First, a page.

The president won congressional backing for a one-year cut of employees’ contribution to Social Security to 4.2 per cent of income from 6.2 per cent. The reduction was extended for a second year in 2011. The Tax Foundation values the payroll tax holiday at $125-billion a year.
Other stimulus-related measures are set to run their course. One of the clumsier features of the U.S. tax code is the Alternative Minimum Tax, which was created in 1969 to catch wealthy tax dodgers, but over time crept up on the middle class because it isn’t indexed to inflation. Congress tends to pass an “AMT patch,” and in 2010 set the threshold for paying the AMT at $48,450 for two years. In 2013, the AMT exemption is set to drop back to $33,750. Potential hit, according to the Tax Foundation: $88-billion.
The Obama stimulus plan also allowed businesses to temporarily deduct the full value of some machinery and equipment. That’s over. There also are a slew of temporary tax measures that are routinely extended, but haven’t yet been for 2013. The Tax Foundation says those measures are worth about $88-billion.
And last, but not least
If there was one important policy debate in the 2012 presidential election, it was over taxing the rich. President Barack Obama was for it, and his Republican challenger Mitt Romney was against raising anyone’s taxes.
But Mr. Obama already had raised taxes on the rich. His Affordable Care Act – “Obamacare” – includes something called the Medicare Payroll Tax, which will raise $85-billion over ten years by applying a surtax of 3.8 per cent on investment income earned by households making more than $250,000 a year. The tax takes effect in 2013.
Battle lines drawn
John Boehner, the Republican speaker of the House of Representatives, surprised many politicians by stating clearly on the day after the election that he was open to raising government revenue. But he wants this to be done by closing loopholes and ending tax breaks. Republicans want the Bush tax cuts to become permanent.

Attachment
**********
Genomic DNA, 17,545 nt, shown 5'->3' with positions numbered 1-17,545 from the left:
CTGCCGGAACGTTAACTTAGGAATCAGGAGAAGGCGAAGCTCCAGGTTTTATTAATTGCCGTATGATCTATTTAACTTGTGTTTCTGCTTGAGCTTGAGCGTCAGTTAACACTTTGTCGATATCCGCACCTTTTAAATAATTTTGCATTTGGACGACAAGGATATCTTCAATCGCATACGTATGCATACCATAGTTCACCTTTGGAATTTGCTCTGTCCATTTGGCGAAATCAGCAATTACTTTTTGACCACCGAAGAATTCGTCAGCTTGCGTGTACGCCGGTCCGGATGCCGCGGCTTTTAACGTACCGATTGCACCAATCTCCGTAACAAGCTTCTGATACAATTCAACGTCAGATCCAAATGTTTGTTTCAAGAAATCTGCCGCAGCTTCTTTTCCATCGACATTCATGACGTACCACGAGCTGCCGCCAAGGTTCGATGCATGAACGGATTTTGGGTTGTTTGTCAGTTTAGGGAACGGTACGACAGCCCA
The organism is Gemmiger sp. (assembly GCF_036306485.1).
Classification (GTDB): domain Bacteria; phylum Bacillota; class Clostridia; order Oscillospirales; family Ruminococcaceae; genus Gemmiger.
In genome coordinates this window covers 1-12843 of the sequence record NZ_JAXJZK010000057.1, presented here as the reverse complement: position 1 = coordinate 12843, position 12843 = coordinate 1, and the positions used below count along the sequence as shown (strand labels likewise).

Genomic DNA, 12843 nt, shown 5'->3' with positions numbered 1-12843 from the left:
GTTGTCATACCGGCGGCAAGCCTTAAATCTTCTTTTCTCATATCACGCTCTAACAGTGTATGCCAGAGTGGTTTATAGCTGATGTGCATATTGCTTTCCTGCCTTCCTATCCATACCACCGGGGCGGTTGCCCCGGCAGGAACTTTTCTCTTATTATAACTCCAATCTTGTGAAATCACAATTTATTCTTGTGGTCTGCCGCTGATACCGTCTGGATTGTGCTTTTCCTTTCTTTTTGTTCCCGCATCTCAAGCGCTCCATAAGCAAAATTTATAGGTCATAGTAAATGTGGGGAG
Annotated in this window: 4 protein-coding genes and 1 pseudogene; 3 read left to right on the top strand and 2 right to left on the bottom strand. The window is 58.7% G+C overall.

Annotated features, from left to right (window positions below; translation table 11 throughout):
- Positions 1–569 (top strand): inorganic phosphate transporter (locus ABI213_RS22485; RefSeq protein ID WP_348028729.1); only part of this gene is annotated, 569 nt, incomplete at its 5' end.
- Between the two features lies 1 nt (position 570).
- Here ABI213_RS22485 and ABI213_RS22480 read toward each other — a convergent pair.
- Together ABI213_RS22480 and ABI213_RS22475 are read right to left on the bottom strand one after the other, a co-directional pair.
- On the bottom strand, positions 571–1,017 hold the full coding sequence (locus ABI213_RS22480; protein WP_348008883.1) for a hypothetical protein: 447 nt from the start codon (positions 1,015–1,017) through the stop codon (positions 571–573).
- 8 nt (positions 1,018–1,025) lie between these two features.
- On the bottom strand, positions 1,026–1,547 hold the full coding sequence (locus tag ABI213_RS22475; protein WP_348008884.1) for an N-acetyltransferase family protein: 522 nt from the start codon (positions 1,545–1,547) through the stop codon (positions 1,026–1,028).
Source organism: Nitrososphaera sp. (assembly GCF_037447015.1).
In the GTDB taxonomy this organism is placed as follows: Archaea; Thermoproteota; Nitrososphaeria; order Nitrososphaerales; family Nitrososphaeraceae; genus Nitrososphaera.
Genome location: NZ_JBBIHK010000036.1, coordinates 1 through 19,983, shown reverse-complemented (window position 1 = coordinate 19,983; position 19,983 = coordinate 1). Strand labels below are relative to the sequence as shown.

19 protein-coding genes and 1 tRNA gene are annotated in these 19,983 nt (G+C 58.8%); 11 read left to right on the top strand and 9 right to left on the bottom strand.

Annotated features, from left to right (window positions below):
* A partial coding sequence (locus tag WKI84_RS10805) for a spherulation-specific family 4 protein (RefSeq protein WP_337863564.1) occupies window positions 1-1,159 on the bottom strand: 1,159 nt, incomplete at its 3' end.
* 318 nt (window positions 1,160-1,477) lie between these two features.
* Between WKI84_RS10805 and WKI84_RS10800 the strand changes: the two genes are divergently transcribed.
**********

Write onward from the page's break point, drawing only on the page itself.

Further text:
President Barack Obama likes the idea of closing loopholes and curbing tax breaks. But he says he’s skeptical that will raise enough money to meaningfully narrow a budget deficit that has exceeded $1-trillion for four consecutive years. The president says the election gave him a mandate to raise the tax rates on the wealthiest Americans. But he doesn’t say the top rate has to return to its previous level of 39.6 per cent from the current 35 per cent. And he says he’s open to Republican demands to overhaul Medicare and Medicaid and cutting discretionary spending.
You choose: Recession or a 'very good' 2013
With the U.S. economy growing at a lacklustre annual rate of about 2 per cent, the blow to demand represented by the fiscal cliff would cause a recession, according to the Congressional Budget Office, the International Monetary Fund, and the Federal Reserve.
Concern over future fiscal policy already is hurting the economy because businesses are too nervous to invest, Fed chairman Ben Bernanke said in New York on Nov. 20. That’s too bad, because otherwise, the prospects for the U.S. economy are looking up.
“Such uncertainties will only be increased by discord and delay,” Mr. Bernanke said. However, “co-operation and creativity to deliver fiscal clarity…could help make the new year a very good one for the American economy.”
Lawmakers must both dull the immediate blow from the cliff and show they are serious about constraining debt that has breached 70 per cent of gross domestic product. They have until the end of the year. The world is watching.